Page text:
Now It’s Time to Build Your PC!
You have all the pieces for your build, waiting to be assembled but now you have no clue where to start.
Normally, your Mobo’s manual will help you a lot with the installing the CPU, GPU, ports, power supply, and such. Your case manual will help as well, if you have one.
Tools You Will Need to Build a PC:
90% of your time building your PC will be playing with screws, cable managing, and connecting stuff. So it's not a complicated process at all. You’ll take around one hour if you’re lightning quick and up to five hours for your first time if you’re slow with this kind of work.
- 1 screwdriver
- Any basic Phillips head screwdriver will work here
- Additional Thermal Paste (Optional)
- Most CPUs come with this, but usually, it’s not enough, which results in issues in the long-run.
- Internet-Connected Device (in case you get lost)
- Having access to your phone, laptop, or tablet will allow you to access information like this article for help!
- Flat work area with NO CARPET
- THIS IS VERY IMPORTANT. Make sure you’re not working on the carpet, as this can send static that could potentially kill a PC component worth $100s.
- THIS IS VERY IMPORTANT. Make sure you’re not working on the carpet, as this can send static that could potentially kill a PC component worth $100s.
Putting Your PC Together: 14 Steps To Build Your PC
1. Start With The Motherboard
First things first, take your motherboard out and lay it on a flat surface. Your motherboard houses everything for your PC and is the home base.
You want to put both the CPU and RAM on your motherboard before even putting it into the case because it’s much easier doing it now rather than when it’s inside of the case since you have a lot more space!
2. Install the CPU To The Motherboard
There are a few steps that come with installing a CPU to your motherboard. One piece of advice before we begin is to just be VERY careful with the CPU. It’s a rather fragile piece.
First thing is to identify the CPU socket. There are many graphics out there if you don't know how to identify it, just look. Here is a video to hlep.
Align the highlighted CPU corners with the same highlighted corners on the socket and place the CPU into the socket. If you don’t align this correctly the CPU won’t work!
Now, pull the lever next to the CPU all the way down. This is going to tighten the CPU and make sure that it’s actually connected to the motherboard.
3. Install the CPU Cooler To The CPU
Now it’s time to install your CPU cooler! First off you’ll want to apply a bit of thermal paste to your CPU. Your cooler may already have some of this pre-applied.
If not, you’re going to want to put just enough thermal paste to fill the whole surface once the cooler is pressed into the CPU. If you apply too much or too little paste, it will cause overheating issues.
Once that’s done you’re going to want to install the CPU cooler. If you are using a stock cooler, this will be a fairly easy task, but aftermarket coolers usually require more effort.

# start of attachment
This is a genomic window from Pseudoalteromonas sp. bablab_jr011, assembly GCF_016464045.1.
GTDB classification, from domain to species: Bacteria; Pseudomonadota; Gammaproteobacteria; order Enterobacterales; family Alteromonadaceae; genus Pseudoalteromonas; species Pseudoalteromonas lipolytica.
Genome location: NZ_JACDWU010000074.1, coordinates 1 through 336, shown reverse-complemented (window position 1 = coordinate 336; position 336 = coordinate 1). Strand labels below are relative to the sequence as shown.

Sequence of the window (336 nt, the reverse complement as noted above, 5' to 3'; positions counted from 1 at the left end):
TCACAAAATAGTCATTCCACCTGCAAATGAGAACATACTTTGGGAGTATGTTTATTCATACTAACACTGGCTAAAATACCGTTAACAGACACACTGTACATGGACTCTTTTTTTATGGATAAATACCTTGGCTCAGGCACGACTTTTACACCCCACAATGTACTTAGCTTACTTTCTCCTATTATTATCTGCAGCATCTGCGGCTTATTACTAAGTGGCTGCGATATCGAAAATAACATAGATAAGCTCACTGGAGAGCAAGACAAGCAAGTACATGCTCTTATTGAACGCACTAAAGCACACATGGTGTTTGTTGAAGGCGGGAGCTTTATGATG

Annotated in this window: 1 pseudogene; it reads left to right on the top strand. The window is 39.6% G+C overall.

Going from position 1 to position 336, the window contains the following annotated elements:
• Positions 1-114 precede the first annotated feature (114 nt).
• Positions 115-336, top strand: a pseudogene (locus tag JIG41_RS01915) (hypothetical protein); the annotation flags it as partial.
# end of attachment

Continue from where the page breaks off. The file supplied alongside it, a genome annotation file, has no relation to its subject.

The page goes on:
Make sure to connect your CPU cooler to the motherboard, otherwise it won’t actually power on and work. Follow the guidelines that come with your cooler and do exactly as it says and you shouldn’t have any issues.
4. Install the RAM to the Motherboard
After you’ve installed the CPU and the CPU cooler, it’s time to install the RAM. Make sure to look at your motherboard’s manual to identify which slots you should put your RAM sticks in. It might not seem like it matters, but it does!
Putting RAM in the wrong slots could lead to you handicapping your RAM, and also your PC.
5. Open The Case (FRONT & BACK)
Now it’s time to begin prepping the case. Make sure to open both the front and the back of your PC case!
6. Put The Motherboard Into The Case
Before you put the motherboard into the case, there’s one very important but easily overlooked thing that needs to be done.
That thing is the IO shield. This protects your motherboard from unwanted damage that could happen without this protector. Make sure that the IO shield clamps in tightly before moving forward.
Now it’s time to move the motherboard into the case. There are two things you need to look for. First, make sure that your motherboard is aligning with the pegs on the motherboard. These aligning pegs could differ depending on your motherboard’s classification. Read your case’s manual if you have issues identifying how to align your motherboard.
Now that you’ve identified the pegs, align your motherboard with the IO shield onto the corresponding pegs. Take your screws and tighten the motherboard into the pegs. Make sure all the highlighted peg holes in the motherboard have a screw in them. Make sure that your motherboard is totally secure inside the case.
if you’re not sure what’s supposed to be screwed in and what’s not, check your motherboard manual for more specific assistance.
7. Install The Power Supply
The motherboard has finally been secured inside of the case! Now it’s time to move on to the power supply. The first thing is to notice whether you have a modular, semi-modular, or non-modular power supply.